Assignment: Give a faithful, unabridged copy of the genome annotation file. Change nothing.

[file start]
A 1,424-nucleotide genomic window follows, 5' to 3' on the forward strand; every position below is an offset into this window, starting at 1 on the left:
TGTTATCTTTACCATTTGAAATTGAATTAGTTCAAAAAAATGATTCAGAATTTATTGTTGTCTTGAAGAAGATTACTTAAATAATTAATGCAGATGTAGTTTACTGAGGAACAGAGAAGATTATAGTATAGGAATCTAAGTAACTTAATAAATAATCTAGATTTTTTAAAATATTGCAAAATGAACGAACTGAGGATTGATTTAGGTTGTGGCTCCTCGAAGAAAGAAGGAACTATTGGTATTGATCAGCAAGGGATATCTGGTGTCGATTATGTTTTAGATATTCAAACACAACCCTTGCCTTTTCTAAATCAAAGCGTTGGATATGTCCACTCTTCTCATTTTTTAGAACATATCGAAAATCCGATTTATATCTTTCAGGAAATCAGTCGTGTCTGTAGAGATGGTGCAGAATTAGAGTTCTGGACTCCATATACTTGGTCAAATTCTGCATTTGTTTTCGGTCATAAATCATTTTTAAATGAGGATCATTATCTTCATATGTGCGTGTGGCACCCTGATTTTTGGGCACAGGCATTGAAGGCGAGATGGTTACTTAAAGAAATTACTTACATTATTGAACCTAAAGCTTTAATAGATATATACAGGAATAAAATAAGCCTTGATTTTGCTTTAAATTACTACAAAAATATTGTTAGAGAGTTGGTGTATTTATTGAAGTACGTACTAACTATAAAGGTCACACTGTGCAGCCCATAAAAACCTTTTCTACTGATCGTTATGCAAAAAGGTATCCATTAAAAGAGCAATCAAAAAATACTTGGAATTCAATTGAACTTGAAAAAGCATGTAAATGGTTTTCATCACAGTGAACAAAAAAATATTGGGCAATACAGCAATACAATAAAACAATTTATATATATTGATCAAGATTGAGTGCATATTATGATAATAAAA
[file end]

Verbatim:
A 1,424-nucleotide genomic window follows, 5' to 3' on the forward strand; every position below is an offset into this window, starting at 1 on the left:
TGTTATCTTTACCATTTGAAATTGAATTAGTTCAAAAAAATGATTCAGAATTTATTGTTGTCTTGAAGAAGATTACTTAAATAATTAATGCAGATGTAGTTTACTGAGGAACAGAGAAGATTATAGTATAGGAATCTAAGTAACTTAATAAATAATCTAGATTTTTTAAAATATTGCAAAATGAACGAACTGAGGATTGATTTAGGTTGTGGCTCCTCGAAGAAAGAAGGAACTATTGGTATTGATCAGCAAGGGATATCTGGTGTCGATTATGTTTTAGATATTCAAACACAACCCTTGCCTTTTCTAAATCAAAGCGTTGGATATGTCCACTCTTCTCATTTTTTAGAACATATCGAAAATCCGATTTATATCTTTCAGGAAATCAGTCGTGTCTGTAGAGATGGTGCAGAATTAGAGTTCTGGACTCCATATACTTGGTCAAATTCTGCATTTGTTTTCGGTCATAAATCATTTTTAAATGAGGATCATTATCTTCATATGTGCGTGTGGCACCCTGATTTTTGGGCACAGGCATTGAAGGCGAGATGGTTACTTAAAGAAATTACTTACATTATTGAACCTAAAGCTTTAATAGATATATACAGGAATAAAATAAGCCTTGATTTTGCTTTAAATTACTACAAAAATATTGTTAGAGAGTTGGTGTATTTATTGAAGTACGTACTAACTATAAAGGTCACACTGTGCAGCCCATAAAAACCTTTTCTACTGATCGTTATGCAAAAAGGTATCCATTAAAAGAGCAATCAAAAAATACTTGGAATTCAATTGAACTTGAAAAAGCATGTAAATGGTTTTCATCACAGTGAACAAAAAAATATTGGGCAATACAGCAATACAATAAAACAATTTATATATATTGATCAAGATTGAGTGCATATTATGATAATAAAA